In many fictional works where Christianity, Judaism, Buddhism, and the other assortments of religion don't exist there are usually made up religions. Or, the opposite happens and there is no mention of religions whatsoever. That does not mean religion doesn't exist in that world, but it just isn't mentioned. Often times there are different religions that clash such as the Faith of the Seven and the believers in R'hllor in Game of Thrones. The difference between this and Mythopoeia is that while a myth is generally a belief in a god that is rarely worshipped anymore(ex: Zeus), a religion is the worshiping of a god that many people believe in(ex: Buddha). An example that is mythology would be people a story taking place during the time when Greece was a great empire.If there is proof that the gods exist, then that would be a religion. However if there is a story that takes place in modern times in which the Greeks belief in many gods is generally not believed, and there is no proof of it, then the Hellenistic religion of the Greeks would be mythology.
No Real Life Examples, Please!, for obvious reasons.
The Lords of the Higher Worlds in Michael Moorcock's Elric of Melniboné and The Chronicles Of Corum stories. They include the Lords of Chaos (such as Arioch and Xiombarg), The Lords of Law (e.g. Donblas the Justice Maker and Arkyn), the Dead Gods, the Beast-Lords, and Elemental deities such as Grome, Straasha, and Kakatal.
J. R. R. Tolkien's The Silmarillion had Eru Iluvatar and the Valar. The Valar included males (Manwe, Ulmo, Aule, Orome, Mandos, Lorien, Tulkas, Melkor/Morgoth) and females (Varda, Yavanna, Nienna, Este, Vaire, Vana and Nessa).
Robert E. Howard's Conan stories. Some of the deities in the stories were from Real Life, such as Set, Mannannan (Mac Lir), Erlik, Ymir and several Hindu deities. However, some of them were fictional, such as Mitra, Crom, Hothath, Valka, Pteor, the spider god of Yezud, Bel the god of thieves, Jullah and the Golden Peacock. There's a list of them here.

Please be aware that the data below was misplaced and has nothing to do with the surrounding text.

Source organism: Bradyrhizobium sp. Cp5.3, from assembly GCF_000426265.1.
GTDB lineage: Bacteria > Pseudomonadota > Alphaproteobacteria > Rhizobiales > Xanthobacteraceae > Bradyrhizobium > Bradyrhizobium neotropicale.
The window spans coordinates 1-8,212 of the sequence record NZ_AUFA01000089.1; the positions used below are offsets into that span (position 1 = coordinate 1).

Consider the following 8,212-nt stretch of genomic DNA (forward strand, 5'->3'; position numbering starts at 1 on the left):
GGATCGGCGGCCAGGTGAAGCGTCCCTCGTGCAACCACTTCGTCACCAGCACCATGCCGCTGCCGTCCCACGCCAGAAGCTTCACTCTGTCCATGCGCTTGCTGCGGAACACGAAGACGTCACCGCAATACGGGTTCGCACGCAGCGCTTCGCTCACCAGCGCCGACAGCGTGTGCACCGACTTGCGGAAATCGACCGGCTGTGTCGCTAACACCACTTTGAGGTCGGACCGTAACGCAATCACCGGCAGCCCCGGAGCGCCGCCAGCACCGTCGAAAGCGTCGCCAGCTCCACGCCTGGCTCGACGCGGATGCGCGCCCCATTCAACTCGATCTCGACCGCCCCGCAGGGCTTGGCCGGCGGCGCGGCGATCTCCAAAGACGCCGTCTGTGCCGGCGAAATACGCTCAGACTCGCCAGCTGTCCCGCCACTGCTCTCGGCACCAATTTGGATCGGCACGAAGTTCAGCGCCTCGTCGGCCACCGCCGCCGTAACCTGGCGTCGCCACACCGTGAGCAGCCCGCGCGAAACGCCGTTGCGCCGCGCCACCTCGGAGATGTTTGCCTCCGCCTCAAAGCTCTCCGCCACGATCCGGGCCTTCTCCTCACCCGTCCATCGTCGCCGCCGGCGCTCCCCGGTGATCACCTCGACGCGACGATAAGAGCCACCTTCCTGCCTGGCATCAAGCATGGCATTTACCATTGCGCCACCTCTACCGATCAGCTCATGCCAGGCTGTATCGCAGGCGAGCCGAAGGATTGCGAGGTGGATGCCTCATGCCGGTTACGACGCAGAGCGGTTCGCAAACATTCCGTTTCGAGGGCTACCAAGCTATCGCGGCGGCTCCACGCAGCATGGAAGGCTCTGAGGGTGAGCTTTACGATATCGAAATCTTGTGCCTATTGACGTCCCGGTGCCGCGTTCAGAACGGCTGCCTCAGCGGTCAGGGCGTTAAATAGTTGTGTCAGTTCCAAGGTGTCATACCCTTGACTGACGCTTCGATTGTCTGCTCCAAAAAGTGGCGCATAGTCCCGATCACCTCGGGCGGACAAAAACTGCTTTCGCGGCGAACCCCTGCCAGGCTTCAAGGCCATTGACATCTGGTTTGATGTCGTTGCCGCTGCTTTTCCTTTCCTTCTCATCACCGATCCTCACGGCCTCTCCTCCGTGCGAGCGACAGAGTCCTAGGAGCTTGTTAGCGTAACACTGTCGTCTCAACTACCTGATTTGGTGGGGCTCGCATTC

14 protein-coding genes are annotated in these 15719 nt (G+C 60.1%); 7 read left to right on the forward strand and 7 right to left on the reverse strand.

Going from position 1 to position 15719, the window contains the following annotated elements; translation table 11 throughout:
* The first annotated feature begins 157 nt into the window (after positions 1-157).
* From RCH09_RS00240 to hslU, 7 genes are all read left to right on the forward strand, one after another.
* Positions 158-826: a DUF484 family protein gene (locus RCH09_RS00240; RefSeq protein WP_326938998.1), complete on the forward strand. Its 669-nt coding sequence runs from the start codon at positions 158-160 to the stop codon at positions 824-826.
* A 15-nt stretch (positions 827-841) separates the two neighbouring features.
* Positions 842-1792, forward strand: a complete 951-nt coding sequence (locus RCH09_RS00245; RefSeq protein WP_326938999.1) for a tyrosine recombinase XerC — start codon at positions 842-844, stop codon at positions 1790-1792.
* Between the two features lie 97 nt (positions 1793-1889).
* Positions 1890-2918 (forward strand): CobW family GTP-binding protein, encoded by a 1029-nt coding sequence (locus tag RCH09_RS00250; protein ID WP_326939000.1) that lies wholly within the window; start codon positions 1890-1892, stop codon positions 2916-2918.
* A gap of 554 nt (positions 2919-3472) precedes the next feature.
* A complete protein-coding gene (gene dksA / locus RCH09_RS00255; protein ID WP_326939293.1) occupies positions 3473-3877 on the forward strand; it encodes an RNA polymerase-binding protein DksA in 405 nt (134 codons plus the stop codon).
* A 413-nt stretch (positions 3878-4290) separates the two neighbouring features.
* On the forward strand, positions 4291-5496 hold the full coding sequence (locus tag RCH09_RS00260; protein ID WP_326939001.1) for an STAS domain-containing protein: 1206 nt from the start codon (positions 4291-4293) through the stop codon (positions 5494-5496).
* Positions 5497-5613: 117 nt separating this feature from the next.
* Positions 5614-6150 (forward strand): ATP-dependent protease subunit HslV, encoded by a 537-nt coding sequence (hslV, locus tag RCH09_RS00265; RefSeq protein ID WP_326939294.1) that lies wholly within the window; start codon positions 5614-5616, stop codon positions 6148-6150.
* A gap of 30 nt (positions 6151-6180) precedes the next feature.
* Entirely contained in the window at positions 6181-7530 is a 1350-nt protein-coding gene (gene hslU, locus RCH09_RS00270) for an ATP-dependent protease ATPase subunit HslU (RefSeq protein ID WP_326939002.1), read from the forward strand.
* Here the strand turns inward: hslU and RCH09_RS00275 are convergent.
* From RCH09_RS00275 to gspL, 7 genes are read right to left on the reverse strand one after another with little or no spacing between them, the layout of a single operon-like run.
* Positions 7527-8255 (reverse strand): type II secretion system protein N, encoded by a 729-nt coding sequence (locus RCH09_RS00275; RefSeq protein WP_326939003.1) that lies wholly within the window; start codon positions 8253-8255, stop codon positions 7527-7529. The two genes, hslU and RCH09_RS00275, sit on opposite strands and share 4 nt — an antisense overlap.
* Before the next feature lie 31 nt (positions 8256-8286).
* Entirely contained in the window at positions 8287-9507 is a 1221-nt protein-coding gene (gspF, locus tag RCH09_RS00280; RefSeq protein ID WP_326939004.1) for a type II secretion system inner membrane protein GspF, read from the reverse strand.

H. P. Lovecraft's Cthulhu Mythos had a number of deities, such as Azathoth, Yog-Sothoth, Shub-Niggurath, Nyarlathotep, Ghatanothoa, Yig, Cthulhu and Hastur.
Dungeons & Dragons flip-flops: there's settings with gods they made up de novo, but there's also sourcebooks (e.g. Deities and Demigods) that import entire real-world pantheons to the setting. (I can't remember whether they stayed away from polytheistic religions that still have adherents in the modern day. Monotheism, of course, is Right Out.) Some of the gods of specific settings:
Atlantis: The Lost World generic RPG setting. A number of nations in the setting worshiped the Old Gods: Abbar (rain, harvest), Ash (time, luck and secrets), Atta (strength, ferocity), Eloah (the heavens and the day), Hawwa (the moon and the night), Mana (wisdom), Og (strength, fertility), Sarra (women and feminine virtues), Saha (the wind, freedom), Tama (forests), Tara (men and masculine virtues), Vana (peace and goodness), Xax (death and decay), Za (the underworld). . .
In the Magic: The Gathering plane of Zendikar, the Merfolk worship the pantheon of Emeria, Cosi, and Ula, with the Kor worshiping similar gods by a different name. It turns out that these "gods" are really the Ancient Eldrazi Progenitors, Emrakul, Kozilek, and Ulamog.
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